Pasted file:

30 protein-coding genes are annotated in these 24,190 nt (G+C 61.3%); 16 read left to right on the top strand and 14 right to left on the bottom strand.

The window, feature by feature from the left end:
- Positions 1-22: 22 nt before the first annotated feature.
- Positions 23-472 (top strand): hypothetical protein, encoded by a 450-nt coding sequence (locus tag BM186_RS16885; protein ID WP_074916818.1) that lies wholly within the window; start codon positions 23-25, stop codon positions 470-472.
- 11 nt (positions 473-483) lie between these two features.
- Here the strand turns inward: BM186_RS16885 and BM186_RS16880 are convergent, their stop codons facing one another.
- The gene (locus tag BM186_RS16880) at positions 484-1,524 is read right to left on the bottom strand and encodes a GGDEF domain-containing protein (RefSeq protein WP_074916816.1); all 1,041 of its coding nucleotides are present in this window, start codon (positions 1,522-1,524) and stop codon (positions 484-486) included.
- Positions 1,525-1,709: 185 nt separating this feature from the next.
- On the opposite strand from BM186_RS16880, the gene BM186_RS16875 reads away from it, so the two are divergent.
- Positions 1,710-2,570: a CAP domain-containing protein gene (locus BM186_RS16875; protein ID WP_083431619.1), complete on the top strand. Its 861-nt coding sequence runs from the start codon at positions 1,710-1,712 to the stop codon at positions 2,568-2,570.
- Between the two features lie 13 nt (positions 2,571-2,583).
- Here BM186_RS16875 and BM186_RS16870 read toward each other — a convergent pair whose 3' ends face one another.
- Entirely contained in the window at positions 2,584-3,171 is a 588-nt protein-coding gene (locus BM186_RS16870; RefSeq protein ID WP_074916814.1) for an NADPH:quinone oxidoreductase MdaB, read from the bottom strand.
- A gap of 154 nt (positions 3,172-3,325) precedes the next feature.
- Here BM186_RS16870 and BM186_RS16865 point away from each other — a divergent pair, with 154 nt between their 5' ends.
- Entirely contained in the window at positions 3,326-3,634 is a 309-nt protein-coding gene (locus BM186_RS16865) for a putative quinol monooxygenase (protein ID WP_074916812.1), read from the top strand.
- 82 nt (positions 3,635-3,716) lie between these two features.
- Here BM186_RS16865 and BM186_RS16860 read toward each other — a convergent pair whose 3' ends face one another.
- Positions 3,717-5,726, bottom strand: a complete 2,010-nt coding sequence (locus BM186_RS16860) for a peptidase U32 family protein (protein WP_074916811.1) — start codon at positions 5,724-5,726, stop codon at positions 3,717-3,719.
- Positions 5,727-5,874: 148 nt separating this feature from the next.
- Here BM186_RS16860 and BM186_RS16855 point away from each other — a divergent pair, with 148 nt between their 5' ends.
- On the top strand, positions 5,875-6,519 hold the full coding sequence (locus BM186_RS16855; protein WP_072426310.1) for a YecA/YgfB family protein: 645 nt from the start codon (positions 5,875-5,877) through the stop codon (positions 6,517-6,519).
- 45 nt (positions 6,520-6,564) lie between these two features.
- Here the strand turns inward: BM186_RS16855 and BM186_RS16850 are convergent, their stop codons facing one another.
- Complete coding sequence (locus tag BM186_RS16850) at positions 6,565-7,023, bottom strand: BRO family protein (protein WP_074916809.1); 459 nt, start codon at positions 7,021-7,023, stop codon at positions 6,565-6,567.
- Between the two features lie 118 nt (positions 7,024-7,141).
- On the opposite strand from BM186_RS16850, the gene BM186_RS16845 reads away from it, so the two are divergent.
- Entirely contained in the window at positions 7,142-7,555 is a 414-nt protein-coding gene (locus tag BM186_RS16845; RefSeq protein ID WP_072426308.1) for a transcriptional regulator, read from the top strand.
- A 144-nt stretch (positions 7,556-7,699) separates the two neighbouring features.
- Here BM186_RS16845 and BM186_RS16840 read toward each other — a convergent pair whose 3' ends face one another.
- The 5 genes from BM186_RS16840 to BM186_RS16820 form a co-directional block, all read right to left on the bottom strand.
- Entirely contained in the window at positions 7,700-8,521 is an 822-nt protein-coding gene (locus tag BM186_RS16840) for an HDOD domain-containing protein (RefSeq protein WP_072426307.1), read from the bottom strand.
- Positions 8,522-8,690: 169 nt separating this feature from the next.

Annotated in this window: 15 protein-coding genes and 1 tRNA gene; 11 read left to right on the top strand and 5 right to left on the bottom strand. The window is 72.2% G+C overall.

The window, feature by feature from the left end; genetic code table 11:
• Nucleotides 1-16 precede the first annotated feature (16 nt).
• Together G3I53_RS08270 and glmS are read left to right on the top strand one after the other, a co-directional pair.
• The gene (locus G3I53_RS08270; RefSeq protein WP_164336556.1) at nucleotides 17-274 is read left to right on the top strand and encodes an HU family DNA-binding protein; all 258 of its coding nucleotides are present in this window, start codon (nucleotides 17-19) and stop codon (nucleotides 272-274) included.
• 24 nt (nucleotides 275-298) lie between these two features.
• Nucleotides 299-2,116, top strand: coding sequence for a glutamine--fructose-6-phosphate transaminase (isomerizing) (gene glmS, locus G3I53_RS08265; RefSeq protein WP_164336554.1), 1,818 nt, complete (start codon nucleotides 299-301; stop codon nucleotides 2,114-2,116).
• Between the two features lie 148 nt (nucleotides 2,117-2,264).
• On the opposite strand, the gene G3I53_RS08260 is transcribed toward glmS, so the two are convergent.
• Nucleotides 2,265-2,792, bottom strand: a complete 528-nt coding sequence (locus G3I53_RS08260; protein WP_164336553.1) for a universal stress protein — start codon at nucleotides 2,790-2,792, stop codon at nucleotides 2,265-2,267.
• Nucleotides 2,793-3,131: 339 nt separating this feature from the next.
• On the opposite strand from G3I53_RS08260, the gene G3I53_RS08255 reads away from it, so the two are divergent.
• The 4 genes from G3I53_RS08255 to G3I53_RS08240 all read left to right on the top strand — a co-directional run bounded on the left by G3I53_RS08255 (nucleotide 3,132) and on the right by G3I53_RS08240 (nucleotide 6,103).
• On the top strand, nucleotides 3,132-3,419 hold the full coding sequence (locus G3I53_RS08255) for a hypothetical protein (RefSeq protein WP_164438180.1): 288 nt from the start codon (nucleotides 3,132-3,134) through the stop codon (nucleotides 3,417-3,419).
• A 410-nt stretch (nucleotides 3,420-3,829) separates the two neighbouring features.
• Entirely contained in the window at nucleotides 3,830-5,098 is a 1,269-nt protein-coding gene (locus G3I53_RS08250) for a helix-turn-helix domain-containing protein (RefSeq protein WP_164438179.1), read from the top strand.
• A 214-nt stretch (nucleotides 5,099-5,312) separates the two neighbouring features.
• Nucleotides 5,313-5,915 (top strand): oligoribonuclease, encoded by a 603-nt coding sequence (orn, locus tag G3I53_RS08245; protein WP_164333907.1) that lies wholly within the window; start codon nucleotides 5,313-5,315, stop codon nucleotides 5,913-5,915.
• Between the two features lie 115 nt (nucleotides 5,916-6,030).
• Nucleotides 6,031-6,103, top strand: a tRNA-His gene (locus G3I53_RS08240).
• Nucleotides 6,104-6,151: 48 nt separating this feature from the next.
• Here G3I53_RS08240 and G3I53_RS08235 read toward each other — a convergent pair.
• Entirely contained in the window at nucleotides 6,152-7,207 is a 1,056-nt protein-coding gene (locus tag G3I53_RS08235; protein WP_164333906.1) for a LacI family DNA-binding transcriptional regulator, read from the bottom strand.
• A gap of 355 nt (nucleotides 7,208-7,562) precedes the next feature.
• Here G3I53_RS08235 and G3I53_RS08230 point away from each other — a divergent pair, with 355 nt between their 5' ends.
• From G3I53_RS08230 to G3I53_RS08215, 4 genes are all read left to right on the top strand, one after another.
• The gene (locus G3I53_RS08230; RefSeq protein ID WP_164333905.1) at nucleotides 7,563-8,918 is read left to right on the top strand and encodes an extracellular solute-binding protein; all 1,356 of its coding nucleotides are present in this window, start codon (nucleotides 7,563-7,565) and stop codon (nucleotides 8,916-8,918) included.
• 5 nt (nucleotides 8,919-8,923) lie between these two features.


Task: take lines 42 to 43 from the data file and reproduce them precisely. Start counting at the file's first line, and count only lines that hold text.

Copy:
• On the opposite strand, the gene G3I53_RS08260 is transcribed toward glmS, so the two are convergent.
• Nucleotides 2,265-2,792, bottom strand: a complete 528-nt coding sequence (locus G3I53_RS08260; protein WP_164336553.1) for a universal stress protein — start codon at nucleotides 2,790-2,792, stop codon at nucleotides 2,265-2,267.